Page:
Written by Canterbury Law Group

Common Questions After Getting a Restraining Order

The Scottsdale divorce attorneys at Canterbury Law Group receive many questions about restraining orders. Here are common questions that accumulate after a restraining order is obtained.

How long does a restraining order last?

A restraining order lasts for one year from the date the judge signed it or until it is quashed by a judge. If the judge believes you are still in danger, the restraining order can be renewed for one year at a time. To renew the order, you must file the court paperwork before the initial order expires.

What can I do if the restraining order is violated?

You can call the police. The officer must arrest the respondent if there is a good reason to believe a violation has happened. The respondent can be charged with contempt of court. If the respondent is found guilty of violating a restraining order, he / she can be fined, placed on probation or put in jail.

What if I want to cancel the restraining order?

You must file legal paperwork at the courthouse to ask the judge to drop the order. The order remains in effect until the judge dismisses it, which may take a few days or weeks. Sometimes, the parties may agree to dismiss the restraining order and enter into a limited no-contact agreement to facilitate communication between the parties with respect to children and parenting time only. This should only be done if it is safe and through legal counsel.

Can the restraining order be changed once it’s in effect?

Only some parts of a restraining order can be changed, except at a hearing to contest the order that is requested by the person being restrained.
If you are dealing with a restraining order or are thinking of filing for one, contact Canterbury Law Group today. Our dedicated litigation attorneys in Scottsdale will ensure thorough preparation for your restraining order, or defense from same, and help you navigate the legal issues that inevitably arise.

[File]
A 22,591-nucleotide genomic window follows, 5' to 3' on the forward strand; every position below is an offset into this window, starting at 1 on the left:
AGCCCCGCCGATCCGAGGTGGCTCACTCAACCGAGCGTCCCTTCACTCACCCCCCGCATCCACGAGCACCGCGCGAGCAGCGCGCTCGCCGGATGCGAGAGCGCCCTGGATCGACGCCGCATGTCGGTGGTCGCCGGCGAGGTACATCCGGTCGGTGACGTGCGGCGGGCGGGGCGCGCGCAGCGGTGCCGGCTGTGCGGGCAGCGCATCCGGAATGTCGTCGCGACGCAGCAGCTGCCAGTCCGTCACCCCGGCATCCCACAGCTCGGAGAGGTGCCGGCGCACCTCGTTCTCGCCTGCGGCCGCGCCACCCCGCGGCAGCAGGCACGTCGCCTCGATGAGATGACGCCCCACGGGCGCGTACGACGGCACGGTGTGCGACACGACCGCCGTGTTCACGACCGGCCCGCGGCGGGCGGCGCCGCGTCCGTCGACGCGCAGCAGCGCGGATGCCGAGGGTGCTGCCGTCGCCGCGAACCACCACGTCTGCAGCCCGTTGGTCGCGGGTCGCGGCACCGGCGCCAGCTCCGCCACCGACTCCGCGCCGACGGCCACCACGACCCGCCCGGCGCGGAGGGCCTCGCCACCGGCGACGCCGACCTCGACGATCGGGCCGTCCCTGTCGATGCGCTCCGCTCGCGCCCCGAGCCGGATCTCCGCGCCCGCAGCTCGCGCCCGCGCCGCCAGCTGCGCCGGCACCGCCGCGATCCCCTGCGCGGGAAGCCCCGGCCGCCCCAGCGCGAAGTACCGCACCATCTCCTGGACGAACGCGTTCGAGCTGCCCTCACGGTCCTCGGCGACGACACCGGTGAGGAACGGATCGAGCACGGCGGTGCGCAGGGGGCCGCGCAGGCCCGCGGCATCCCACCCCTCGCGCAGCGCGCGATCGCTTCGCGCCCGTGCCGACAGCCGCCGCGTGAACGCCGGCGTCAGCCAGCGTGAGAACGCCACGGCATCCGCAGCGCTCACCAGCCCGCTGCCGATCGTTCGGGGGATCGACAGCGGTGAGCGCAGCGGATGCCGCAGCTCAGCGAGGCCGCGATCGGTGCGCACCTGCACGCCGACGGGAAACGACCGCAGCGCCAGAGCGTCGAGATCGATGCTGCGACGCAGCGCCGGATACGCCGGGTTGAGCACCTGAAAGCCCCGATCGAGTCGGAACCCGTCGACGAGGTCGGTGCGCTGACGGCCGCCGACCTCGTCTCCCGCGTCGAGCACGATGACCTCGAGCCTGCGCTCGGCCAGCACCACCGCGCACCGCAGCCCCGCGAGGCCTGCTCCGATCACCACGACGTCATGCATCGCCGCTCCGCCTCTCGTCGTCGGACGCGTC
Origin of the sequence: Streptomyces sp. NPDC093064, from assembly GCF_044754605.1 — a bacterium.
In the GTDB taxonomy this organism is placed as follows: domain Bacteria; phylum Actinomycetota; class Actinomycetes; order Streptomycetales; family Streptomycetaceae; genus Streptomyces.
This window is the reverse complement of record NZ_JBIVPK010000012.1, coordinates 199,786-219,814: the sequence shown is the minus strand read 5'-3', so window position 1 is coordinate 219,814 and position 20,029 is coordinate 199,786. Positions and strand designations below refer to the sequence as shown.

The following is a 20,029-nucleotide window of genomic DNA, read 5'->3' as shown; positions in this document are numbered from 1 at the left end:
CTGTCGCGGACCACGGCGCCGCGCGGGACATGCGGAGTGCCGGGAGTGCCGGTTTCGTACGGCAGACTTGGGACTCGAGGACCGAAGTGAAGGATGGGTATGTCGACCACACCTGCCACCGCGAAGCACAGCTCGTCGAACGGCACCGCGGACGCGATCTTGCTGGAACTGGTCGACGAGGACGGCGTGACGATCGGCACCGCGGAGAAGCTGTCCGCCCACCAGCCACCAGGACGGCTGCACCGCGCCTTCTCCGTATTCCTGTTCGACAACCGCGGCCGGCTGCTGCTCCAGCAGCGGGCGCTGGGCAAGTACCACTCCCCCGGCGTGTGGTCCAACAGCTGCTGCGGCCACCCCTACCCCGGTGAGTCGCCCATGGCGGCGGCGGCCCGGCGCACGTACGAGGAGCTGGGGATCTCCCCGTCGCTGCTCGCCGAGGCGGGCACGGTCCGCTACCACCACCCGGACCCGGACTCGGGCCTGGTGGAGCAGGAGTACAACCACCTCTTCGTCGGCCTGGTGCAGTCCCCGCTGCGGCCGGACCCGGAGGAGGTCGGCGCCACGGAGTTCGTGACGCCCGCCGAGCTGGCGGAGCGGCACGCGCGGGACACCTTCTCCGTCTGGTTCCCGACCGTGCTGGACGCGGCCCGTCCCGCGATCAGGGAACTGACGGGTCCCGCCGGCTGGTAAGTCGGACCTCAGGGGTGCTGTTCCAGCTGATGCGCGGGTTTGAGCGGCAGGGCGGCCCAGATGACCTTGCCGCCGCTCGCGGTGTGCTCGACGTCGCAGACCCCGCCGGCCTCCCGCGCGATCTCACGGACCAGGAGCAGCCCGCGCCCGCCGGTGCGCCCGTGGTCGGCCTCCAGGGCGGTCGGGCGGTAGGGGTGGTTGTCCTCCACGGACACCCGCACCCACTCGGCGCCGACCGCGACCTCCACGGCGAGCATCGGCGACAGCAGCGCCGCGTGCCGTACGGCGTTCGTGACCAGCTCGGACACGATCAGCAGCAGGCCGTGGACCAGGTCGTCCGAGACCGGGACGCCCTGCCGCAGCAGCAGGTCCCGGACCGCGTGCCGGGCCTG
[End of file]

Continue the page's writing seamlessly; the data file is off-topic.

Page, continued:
Written by Canterbury Law Group

Deciphering Orders of Protection

Survivors of domestic violence have several civil lawsuit options to protect themselves from future abuse. At Canterbury Law Group, we often help clients navigate through these options to maximize their personal safety and security.

Emergency Protection Order – In some states, the police can give the victim (or person believed to be the victim) an Emergency Protection Order (EPO). An EPO is a short-term protection order typically given to a victim by the police or magistrate when his or her abuser is arrested for domestic violence. The EPO is generally for limited period, such as three or seven days. This permits the victim time with an EPO in place to request a longer-term protection order.

Order of Protection – All 50 states and the District of Columbia have statutes for some form of protective order. However, states call these orders different things such as protective orders, orders of protection and injunction for protection against domestic violence or injunctions against harassment.

A protective order is different from an EPO because it is longer term, typically for one to five years, and in extreme circumstances, for up to a lifetime. A victim can renew the protection order, if he or she still feels threatened by his or her abuser.

Protective orders may include children, other family members, roommates, or current romantic partners of the victim. This means the same “no contact” and “stay away” rules apply to the other listed individuals, even if the direct harm was to the victim. Some states allow pets to be protected by the same order, as abusers may harm pets to torment their victims.

Restraining Order – A restraining order is judge imposed court order requiring parties involved in a lawsuit to do or not do certain things. It may be part of a family law case, such as a divorce, or other civil codes. Restraining orders may be requested “ex parte” meaning that one party asks the court to do something without telling the other party. If the restraining order is granted ex parte, than the other party is later permitted a hearing to present their side of the story. This is often the process for protective orders also. As restraining orders also vary by state, it’s important to consult with an attorney familiar with the law where you live. Go to www.canterburylawgroup.com for more information.

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